THE PRESSURE IS ONJune 6, 2020 at 8:58 am #129790
new article from Anne Rogers, quotes from Randy Flores:
June 6, 2020 at 9:21 am #129792
- This reply was modified 4 weeks, 1 day ago by David Martin.
Good articleJune 6, 2020 at 9:35 am #129793
Seems like #21 is going to be a college pitcher.June 6, 2020 at 10:12 am #129794
Fine with me…Carmen Mlodzinski’s uniform # with the Gamecocks is 21. Maybe an omen.June 6, 2020 at 10:24 am #129795
or Louisville’s Bobby Miller since he already has Cardinals on his uni. JK. 🙂June 6, 2020 at 11:49 am #129797
Yes, we’re stocked with pitchers. But if we draft another stud pitcher at #21 we can trade a pitcher or two for a middle infielder who’s a lot further along in development than high schooler Howard. Maybe a really good prospect that’s at the AA or AAA level. If we can bring in an O’Neill that way, we can bring in an even more talented middle infielder that way. The Mariners recognized Marco’s talent.June 6, 2020 at 12:17 pm #129798
Can’t have too much top-line pitching.June 6, 2020 at 12:29 pm #129799
Here is a recent article on Mlodzinski and the draft from the Carolina point of view.June 6, 2020 at 12:30 pm #129800
South Carolina pitcher Carmen Mlodzinski committed to the baseball program wanting to be a two-way player with shortstop being his other position. It didn’t take long for him to become a pitcher only, and it also didn’t take him long to become a major contributor.
Mlodzinski threw 45 2/3 innings as a freshman but threw only 36 innings the next two years combined for the Gamecocks. He leaves the program having developed an incredible amount – into likely a first round pick in the MLB Draft – but with a feeling that there was more to accomplish.
“You can definitely say it feels incomplete,” Mlodzinski said on Friday during a Zoom meeting with reporters of his South Carolina career.
“It sucks having two seasons taken away from you when you want to go out there and perform to the best of your ability and be around the best friends that you’ve built at your school. It’s something I’ve had to deal with, tried to deal with it as a positive, be optimistic but it’s definitely tough. At 20, 21 years old, that’s where you want to go out and compete. Having that taken away was definitely hard.”
The “positive” spin that Mlodzinski can put on not throwing much for the Gamecocks is longevity. He lost probably at least 100 innings that he would have pitched over two seasons, which means there’s fewer miles on his engine, so to speak.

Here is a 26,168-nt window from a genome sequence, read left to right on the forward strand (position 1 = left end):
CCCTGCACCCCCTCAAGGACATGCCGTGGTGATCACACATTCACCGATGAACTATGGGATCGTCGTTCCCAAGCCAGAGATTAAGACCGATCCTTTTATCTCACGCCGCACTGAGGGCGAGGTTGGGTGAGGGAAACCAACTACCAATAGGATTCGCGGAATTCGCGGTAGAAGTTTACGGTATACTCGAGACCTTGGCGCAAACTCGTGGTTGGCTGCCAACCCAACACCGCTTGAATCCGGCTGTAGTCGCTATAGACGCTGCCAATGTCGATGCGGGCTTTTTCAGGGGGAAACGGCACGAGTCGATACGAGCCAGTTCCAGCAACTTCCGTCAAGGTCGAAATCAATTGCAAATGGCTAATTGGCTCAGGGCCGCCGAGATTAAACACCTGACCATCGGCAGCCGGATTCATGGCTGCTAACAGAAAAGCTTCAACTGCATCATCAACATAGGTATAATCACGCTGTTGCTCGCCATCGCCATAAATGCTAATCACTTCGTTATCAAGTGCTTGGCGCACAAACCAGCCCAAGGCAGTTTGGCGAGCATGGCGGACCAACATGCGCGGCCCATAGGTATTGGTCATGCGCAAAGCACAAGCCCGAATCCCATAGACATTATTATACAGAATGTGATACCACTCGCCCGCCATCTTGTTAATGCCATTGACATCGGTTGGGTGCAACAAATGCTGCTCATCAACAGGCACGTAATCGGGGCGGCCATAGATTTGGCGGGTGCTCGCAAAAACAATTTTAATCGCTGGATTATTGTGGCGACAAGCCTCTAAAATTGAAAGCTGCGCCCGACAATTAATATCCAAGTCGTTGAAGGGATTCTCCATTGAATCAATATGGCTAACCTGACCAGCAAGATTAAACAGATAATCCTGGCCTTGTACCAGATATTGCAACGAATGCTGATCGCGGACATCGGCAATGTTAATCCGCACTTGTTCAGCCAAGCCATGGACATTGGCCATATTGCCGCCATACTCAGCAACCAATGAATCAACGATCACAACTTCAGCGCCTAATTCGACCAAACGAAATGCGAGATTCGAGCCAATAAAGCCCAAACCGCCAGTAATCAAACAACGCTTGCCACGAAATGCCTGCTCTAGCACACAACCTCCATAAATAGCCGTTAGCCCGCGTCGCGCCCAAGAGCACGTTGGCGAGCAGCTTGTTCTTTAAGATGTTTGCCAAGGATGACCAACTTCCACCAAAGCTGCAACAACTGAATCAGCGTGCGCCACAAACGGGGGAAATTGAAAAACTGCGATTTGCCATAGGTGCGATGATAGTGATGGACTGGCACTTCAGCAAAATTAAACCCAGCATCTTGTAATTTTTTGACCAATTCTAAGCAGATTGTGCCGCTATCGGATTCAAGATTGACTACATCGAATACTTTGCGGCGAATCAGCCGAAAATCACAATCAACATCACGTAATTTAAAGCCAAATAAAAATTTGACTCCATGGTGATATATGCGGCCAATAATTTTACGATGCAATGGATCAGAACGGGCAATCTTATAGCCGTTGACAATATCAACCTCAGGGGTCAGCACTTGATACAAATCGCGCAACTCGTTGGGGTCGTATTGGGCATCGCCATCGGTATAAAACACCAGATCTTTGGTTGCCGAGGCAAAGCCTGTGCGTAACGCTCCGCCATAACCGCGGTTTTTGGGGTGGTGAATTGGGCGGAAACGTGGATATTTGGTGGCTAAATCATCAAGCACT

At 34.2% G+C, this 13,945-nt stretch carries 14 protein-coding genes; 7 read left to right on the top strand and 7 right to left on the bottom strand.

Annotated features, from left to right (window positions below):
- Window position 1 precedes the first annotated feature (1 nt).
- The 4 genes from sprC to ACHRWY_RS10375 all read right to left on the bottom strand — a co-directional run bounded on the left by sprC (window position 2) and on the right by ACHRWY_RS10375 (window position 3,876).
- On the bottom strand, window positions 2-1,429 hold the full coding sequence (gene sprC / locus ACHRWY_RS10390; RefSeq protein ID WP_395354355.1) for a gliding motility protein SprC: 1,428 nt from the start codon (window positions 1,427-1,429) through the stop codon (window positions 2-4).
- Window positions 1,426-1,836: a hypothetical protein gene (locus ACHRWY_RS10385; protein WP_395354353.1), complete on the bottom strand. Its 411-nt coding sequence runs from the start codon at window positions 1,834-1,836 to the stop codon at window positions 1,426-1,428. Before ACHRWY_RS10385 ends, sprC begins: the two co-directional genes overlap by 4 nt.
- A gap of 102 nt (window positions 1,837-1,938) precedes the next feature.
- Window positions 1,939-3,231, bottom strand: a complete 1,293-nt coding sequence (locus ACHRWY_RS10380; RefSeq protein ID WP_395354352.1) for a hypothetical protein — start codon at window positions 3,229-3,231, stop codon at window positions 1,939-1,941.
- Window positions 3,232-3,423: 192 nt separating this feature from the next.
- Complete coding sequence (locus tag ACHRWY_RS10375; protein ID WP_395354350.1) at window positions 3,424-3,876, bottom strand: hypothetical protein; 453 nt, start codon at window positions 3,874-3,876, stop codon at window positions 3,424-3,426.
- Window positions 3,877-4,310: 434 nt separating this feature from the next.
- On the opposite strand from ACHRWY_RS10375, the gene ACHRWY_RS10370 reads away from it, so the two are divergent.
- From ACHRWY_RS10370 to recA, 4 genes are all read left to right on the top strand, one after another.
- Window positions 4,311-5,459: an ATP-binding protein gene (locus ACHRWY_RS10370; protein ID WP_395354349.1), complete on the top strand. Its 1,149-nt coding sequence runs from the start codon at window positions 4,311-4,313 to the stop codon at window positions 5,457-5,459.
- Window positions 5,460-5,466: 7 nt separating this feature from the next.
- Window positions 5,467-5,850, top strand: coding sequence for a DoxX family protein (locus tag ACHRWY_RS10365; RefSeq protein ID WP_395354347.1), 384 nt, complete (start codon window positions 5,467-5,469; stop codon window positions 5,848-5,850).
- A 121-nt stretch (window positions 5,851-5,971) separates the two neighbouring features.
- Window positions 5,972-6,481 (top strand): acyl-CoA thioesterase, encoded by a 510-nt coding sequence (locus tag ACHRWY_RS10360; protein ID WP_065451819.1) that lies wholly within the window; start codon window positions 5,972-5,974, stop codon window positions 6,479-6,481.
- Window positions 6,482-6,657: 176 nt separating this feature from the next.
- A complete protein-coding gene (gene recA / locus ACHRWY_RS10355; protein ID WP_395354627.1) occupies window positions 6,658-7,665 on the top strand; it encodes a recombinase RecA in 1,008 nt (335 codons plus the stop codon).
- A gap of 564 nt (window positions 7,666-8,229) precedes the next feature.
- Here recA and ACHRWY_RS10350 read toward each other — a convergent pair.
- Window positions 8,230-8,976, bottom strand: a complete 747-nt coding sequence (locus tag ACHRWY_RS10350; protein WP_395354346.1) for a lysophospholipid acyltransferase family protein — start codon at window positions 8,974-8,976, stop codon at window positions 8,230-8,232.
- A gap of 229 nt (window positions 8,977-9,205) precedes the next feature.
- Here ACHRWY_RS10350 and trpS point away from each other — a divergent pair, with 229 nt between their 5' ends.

“Hopefully the innings I’m missing now are innings that I can put on the back end of my career,” Mlodzinski said. “Keep my arm that much more fresh. At the end of the day, I want to play baseball as long as I can.”
Mlodzinski committed to the former South Carolina coaching staff, and they knew he would ultimately become a pitcher. And so did Mark Kingston’s coaching staff. He worked with former pitching coach Jerry Meyers his first fall on campus, until Skylar Meade took over in the fall.
The only year he featured on the mound at Hilton Head High School came as a senior when he threw 42 1/3 innings with a 1.49 earned run average and a 7-2 record. He had 65 strikeouts and 21 walks allowing only 25 hits. To put those numbers into perspective, there were at least 34 pitchers in the state who threw more than 50 innings that same season and a handful who threw over 70 innings.
So Mlodzinski had a lot to learn about becoming an SEC-ready pitcher when he got to South Carolina, and he ultimately developed into a player expected to put pen to paper on a professional contract that gets him at least a $2 million signing bonus.
“From zero to where I am now,” Mlodzinski said about his development at South Carolina. “I came to Carolina with just about zero pitching experience. I probably threw 50 career innings as a high schooler. I went from ground zero to where I’m at now. There was definitely a lot of development in three years here, and not just on the pitching side, but the mental side that Coach Meade has helped me out with. That’s when I felt my career took off was when I really grasped that. There was a lot of growth here in three years, and I’m really thankful for it.”
Mlodzinski, largely on his Cape Cod League performance last summer, entered the year as a preseason All-American. He went 2-1 with a 2.84 earned run average and 22 strikeouts in 25 1/3 innings in a shortened junior season. Those aren’t jaw-dropping numbers, but he’s done enough to project as a late first round pick.
Would he have achieved that level of success if he stayed at shortstop?June 6, 2020 at 1:18 pm #129802
Crochet has hit 100 on the gun.
Billy the Kid Wagner clone?